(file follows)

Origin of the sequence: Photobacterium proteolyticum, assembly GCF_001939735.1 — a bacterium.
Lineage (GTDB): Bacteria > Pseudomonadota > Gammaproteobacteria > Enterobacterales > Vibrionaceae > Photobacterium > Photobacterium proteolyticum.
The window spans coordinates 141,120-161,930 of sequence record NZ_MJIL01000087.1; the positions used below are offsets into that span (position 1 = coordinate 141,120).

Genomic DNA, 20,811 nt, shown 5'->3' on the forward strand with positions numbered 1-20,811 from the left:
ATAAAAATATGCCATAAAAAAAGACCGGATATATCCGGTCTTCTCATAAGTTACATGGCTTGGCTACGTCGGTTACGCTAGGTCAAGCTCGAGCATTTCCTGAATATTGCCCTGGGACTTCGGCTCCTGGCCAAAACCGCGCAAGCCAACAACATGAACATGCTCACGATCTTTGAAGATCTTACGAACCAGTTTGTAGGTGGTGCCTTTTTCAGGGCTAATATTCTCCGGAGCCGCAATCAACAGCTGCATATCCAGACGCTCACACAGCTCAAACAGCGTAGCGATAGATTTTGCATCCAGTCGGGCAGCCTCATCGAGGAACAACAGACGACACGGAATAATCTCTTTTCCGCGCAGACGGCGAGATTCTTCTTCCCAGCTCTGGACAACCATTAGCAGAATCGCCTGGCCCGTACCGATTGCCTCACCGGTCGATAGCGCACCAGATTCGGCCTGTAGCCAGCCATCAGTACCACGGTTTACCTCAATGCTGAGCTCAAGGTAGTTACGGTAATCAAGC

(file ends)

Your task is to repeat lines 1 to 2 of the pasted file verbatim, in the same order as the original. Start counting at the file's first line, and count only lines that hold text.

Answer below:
Origin of the sequence: Photobacterium proteolyticum, assembly GCF_001939735.1 — a bacterium.
Lineage (GTDB): Bacteria > Pseudomonadota > Gammaproteobacteria > Enterobacterales > Vibrionaceae > Photobacterium > Photobacterium proteolyticum.